Staunch proponent
“We had an indication early on that we would make a breakthrough, so we made a decision not to place too much information in the public domain and so jeopardise a successful prosecution,” said Eastern Cape police spokesperson Brigadier Miranda Mills. And although a legal aid representative has been appointed for the accused, he has barely had any consultation with the other alleged killers, who remain behind bars.

However, a variety of sources paint a likely picture of a man who, although a former member of Parliament and a staunch proponent of harsh punishment for criminals, kept an illegal weapon on a farm in an area where stock theft is rife and had a son who felt abandoned to poverty by the man who was both his relatively rich father and his employer. Perhaps there was a verbal tussle that escalated because there was nobody to intervene and no witnesses, resulting in a death and an ill-concealed body discovered on a chilly winter morning.

So, perhaps Dlali did ultimately die because he had fought in the struggle and because he had feared stock theft and because of the isolation of farmers. Perhaps his death will be classified as a farm murder by those who keep statistics. Or, ­perhaps not.

A caring combination of toughness and charm
He was a daring operator for Umkhonto weSizwe, said ANC leader Mcebisi Skwatsha of David Dlali, the man who recruited him to the party. He was a disciplined and diligent soldier with entertaining stories of the disguises he used to slip into and out of South Africa. Others have described him as a fearless soldier and commander, but tend to dwell on incidents such as the time he talked himself out of trouble at a police roadblock.

This mixture of toughness and charm seems to have defined Dlali’s struggle career, throughout his efforts to establish self-defence units, his arrest in Gugulethu on weapons charges, his stint as a ANC provincial leader in the Western Cape after the unbanning of the party and his work with ­various trade unions.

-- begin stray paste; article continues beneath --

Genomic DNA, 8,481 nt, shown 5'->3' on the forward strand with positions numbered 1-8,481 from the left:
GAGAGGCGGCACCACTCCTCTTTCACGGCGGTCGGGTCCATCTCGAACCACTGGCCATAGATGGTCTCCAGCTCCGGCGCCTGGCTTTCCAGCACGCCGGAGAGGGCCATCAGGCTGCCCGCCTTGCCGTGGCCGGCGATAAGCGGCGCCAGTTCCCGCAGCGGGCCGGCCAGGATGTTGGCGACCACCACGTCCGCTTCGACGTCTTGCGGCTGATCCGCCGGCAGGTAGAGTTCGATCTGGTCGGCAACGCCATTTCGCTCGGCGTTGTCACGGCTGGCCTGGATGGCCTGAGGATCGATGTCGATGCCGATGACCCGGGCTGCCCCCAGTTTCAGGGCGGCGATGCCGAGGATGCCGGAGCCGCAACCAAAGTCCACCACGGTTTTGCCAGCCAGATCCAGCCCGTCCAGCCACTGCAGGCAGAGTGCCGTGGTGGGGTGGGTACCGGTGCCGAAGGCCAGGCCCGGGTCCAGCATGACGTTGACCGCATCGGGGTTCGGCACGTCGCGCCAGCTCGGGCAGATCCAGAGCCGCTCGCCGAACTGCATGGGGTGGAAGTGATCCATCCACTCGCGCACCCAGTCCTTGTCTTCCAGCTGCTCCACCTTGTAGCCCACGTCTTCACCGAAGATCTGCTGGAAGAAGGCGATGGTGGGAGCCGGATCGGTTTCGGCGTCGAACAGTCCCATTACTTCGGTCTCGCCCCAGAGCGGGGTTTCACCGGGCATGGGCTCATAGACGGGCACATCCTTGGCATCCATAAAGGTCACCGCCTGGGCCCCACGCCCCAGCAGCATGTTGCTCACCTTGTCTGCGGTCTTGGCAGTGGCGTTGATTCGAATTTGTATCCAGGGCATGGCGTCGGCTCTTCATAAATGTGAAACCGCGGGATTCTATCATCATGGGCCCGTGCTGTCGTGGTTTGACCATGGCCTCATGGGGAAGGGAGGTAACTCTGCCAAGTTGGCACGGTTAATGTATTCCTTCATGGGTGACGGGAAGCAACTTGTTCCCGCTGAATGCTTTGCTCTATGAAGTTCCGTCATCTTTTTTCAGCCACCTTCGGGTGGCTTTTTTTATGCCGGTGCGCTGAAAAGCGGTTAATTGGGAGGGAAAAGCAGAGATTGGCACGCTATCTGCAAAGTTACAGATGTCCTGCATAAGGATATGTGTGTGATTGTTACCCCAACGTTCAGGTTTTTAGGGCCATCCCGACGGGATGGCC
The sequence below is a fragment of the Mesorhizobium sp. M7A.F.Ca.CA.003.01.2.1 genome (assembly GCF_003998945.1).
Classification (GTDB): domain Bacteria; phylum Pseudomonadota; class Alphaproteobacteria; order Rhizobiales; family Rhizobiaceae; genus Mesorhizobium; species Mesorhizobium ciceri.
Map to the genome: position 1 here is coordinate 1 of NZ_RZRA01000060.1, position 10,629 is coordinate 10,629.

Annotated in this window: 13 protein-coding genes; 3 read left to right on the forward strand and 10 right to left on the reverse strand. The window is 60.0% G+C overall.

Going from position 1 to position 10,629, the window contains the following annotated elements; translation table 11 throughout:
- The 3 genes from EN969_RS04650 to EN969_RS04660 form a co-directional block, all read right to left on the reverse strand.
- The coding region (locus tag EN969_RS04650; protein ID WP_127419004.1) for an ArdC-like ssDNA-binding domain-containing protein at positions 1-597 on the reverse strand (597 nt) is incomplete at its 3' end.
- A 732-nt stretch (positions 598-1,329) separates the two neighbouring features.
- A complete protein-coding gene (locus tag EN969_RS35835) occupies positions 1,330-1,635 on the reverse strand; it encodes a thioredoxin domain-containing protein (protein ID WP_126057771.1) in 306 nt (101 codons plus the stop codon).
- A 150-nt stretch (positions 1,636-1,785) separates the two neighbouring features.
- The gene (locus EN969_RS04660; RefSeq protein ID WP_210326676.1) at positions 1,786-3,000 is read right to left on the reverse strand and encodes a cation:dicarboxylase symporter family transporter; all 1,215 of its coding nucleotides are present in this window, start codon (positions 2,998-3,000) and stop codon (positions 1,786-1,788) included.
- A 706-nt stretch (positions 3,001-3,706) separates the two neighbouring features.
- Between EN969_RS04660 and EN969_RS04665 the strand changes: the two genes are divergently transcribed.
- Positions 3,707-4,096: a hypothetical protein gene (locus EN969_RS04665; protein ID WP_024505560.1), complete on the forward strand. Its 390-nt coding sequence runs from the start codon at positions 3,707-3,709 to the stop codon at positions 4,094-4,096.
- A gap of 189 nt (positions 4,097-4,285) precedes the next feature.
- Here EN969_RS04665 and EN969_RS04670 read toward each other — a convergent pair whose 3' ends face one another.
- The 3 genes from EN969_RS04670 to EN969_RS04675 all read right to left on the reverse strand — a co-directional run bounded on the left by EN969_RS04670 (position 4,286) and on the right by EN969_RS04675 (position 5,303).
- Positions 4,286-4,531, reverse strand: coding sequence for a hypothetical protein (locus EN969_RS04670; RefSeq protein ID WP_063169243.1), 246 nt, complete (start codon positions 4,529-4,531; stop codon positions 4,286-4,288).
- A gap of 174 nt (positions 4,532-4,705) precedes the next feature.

For his eight years as a member of Parliament, he is best remembered as a hardliner, especially in terms of land redistribution and the tenure of farmworkers. “The social basis for expropriation and provision of land assistance is at the centre of meeting the national developmental goals and meeting the challenges of poverty in the context of the millennium development goals,” he said in a 2008 speech, arguing for the expropriation of underused land. “The ANC has a revolutionary obligation to make sure that we do realise this goal.”

Accusing all white farmers of illegally evicting workers from their land was controversial, but not uncharacteristic. “His passion for defending those who are vulnerable in our society will remain ­indelible in our memories,” said Lulu Xingwana, minister of women, children and people with disabilities. Dlali had served as her special adviser, occasionally ­delivering speeches in her stead.

But when he himself took to farming, his passion and politics did not cause trouble with his white neighbours, who said they looked forward to him becoming a permanent member of their community.

“He was always worried about the condition of the sheep and the goats,” one neighbour said last week. “Any man who cares about his animals that way is a good man.” – Phillip de Wet

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Phillip De Wet
Guest Author